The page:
In Thursday's noon piece, I discussed the fantasy impact of the players involved in the Arizona-Atlanta trade that sent Justin Upton to the Braves, along with Chris Johnson, for Martin Prado, Randall Delgado and a few prospects. Today, I will discuss how this trade impacts a few other players on each roster.
But before I get to that, let's take a look at what Diamondbacks GM Kevin Towers has accomplished this offseason. His first trade this offseason saw him deal outfielder Chris Young to the A's for shortstop Cliff Pennington, who just signed for two years for $5 million. Young is an excellent defensive outfielder with a solid power/speed tool, but he was very prone to the strikeout.
Then he proceeded to deal top pitching prospect Trevor Bauer to the Indians in a three way deal. The Diamondbacks traded Bauer, and relievers Bryan Shaw and Matt Albers and in return they received shortstop prospect Didi Gregorius, reliever Tony Sipp and first base suspect Lars Anderson.
And now the Upton deal.
So, let's take a look at the roster turnover in Arizona:
Arizona traded: Chris Young, Trevor Bauer, Matt Albers, Bryan Shaw, Justin Upton, Chris Johnson
Seems to me like they gave up a lot of talent for very little. Reports out yesterday stated that the Diamondbacks are looking for guys that play like Kirk Gibson did when he was a player. Look, as a Dodgers fan, I still get chills when I see replays of his dramatic game 1 home run in the 1988 World Series, but if he is behind the trading of all this talent, this organization may long regret these trades down the road.
Now let's take a look at a few more players whose fantasy values were impacted by the Justin Upton trade:
Before this trade went down, I had the thought that Eaton would be the Diamondbacks starting centerfielder, but that may not have been the case. With Upton, Cody Ross, Jason Kubel and Gerardo Parra already on the roster, Eaton could have started the season in AAA with Ross and Parra manning center for manager Kirk Gibson. Not now. Eaton will be the starter in center, Ross in right field and Kubel in left field. Eaton will be the leadoff hitter the Dbacks have been searching for for several years. He has little pop, but knows how to get on base and steal a few bags, so he will be very fantasy relevant in 2013. He has more value in NL only leagues than in standard mixed leagues this season, as he should be a mid-round outfield target. Then again, with a hot spring, he could shoot up a few rounds.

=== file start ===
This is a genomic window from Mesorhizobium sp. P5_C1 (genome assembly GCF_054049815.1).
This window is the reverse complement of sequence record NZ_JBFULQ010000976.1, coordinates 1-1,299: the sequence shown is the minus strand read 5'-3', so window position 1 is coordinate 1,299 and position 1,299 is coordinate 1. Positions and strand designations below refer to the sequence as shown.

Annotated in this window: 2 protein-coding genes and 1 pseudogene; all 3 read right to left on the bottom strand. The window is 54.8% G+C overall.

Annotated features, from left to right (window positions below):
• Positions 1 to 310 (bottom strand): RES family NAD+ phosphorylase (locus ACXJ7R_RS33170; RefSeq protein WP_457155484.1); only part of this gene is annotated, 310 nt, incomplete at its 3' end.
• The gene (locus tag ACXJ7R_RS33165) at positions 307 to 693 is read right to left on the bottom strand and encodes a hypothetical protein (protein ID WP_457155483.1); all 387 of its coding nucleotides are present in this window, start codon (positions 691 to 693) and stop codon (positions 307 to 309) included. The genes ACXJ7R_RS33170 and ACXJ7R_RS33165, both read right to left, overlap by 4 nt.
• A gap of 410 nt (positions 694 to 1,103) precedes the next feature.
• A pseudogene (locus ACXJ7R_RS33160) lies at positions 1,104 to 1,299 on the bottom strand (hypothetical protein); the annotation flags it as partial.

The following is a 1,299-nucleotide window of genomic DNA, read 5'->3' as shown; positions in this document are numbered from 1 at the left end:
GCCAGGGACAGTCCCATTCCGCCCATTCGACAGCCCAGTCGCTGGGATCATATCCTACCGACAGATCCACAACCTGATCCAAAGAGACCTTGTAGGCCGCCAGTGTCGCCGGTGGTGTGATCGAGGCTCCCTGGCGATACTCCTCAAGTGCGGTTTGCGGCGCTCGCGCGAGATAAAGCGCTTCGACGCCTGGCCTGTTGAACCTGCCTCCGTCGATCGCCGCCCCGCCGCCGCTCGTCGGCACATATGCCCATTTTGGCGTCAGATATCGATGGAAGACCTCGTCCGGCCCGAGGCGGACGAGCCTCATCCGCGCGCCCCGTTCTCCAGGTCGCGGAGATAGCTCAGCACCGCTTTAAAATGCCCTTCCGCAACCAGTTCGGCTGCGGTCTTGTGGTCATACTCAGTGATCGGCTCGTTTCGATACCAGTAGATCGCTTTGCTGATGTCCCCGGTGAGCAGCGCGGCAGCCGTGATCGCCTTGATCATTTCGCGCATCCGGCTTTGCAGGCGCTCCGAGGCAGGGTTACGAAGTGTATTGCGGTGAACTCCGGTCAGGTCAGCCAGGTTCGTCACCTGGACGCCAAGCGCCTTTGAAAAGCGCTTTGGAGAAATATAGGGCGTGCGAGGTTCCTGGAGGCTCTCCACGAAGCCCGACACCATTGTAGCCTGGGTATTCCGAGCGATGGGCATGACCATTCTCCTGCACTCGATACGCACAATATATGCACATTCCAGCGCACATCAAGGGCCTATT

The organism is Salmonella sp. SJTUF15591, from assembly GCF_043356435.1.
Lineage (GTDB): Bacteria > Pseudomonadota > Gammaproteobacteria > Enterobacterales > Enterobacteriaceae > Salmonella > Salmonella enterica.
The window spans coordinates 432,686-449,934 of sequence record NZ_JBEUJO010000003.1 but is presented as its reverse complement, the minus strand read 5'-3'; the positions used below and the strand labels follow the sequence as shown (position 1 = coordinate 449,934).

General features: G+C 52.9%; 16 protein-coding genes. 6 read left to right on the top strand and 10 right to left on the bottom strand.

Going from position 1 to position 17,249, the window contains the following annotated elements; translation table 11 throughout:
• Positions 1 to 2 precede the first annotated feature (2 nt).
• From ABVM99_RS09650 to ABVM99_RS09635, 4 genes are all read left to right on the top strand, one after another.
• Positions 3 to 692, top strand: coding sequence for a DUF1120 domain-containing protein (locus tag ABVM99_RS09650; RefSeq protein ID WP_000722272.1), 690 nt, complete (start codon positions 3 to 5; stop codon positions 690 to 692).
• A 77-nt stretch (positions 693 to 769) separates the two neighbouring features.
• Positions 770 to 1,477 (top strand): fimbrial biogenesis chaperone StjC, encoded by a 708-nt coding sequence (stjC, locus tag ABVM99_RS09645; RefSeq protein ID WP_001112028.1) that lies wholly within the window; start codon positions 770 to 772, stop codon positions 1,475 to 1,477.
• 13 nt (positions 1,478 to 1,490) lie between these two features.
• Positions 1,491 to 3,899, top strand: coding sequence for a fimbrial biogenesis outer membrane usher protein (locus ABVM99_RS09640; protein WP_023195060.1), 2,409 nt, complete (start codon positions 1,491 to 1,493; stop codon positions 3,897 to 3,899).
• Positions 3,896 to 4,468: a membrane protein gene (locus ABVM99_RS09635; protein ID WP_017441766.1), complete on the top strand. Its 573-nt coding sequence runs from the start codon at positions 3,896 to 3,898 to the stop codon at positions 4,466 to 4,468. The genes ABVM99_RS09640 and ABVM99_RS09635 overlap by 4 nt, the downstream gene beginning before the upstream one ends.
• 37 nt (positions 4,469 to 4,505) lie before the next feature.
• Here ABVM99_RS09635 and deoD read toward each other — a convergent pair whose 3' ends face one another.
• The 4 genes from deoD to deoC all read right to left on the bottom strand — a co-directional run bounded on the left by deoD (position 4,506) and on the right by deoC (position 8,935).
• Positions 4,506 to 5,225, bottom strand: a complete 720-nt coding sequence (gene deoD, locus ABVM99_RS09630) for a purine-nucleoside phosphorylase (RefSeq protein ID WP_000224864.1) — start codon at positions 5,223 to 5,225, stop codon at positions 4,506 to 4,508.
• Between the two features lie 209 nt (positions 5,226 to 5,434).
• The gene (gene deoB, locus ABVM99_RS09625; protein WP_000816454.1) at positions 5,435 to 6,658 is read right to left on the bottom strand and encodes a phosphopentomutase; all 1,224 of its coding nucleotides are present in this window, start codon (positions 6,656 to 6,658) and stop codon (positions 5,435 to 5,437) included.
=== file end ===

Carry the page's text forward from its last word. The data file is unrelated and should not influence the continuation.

With the trade for Martin Prado and the subsequent talk about signing him to an extension, one has to wonder what GM Kevin Towers will do with third base prospect Matt Davidson. Davidson hit .261-.367-.469 with 23 HRs, 81 runs and 76 RBI last season in AA ball, and he knows how to take a walk as his 12% walk rate would indicate. But, he has shown a propensity to swing and miss a bit (22% last season), which may not be what Towers is looking for in a third baseman based on his recent deals to trade Justin Upton and Chris Young this offseason. Upton and Young have been known to strike out quite a bit, so Davidson could end up as trade bait come July 31st, assuming Prado is signed to an extension before then.
A few hours after the trade was announced, there were reports that the Diamondbacks want to give each of their outfielders 450-500 at bats in 2013. That is good news for Gerardo Parra as he has never had 500 at bats in any of his four major league seasons. Parra only has value in NL only leagues, but should be good for a .270 BA, 7-10 homers and 15 stolen bases. He will backup all three outfielders and should see 3 starts a week.
The 25 year old third baseman does one thing well, and it is not a good thing. He strikes out a ton. He also has power, as he has hit 20+ homers at three different levels in the minors, and barely missed hitting 20 at AAA. He will more than likely be in a platoon with Chris Johnson at third base, but I see Johnson getting most of the at bats in Atlanta until someone better comes along.
The Braves have now traded away Tommy Hanson and Randall Delgado this offseason, so 2013 will be the year that we finally get to see what Teheran can do in a big league rotation. He has proven that he has nothing to prove in AAA, even with the sub-par performance last season. He was hurt by the long ball last year, and talk of a flat fastball is the main reason. I am sure Atlanta pitching coaches will work with him in spring training to change some things. Once a top prospect, his star has fallen over the last few seasons, so with a few minor changes he could quiet his critics in 2013.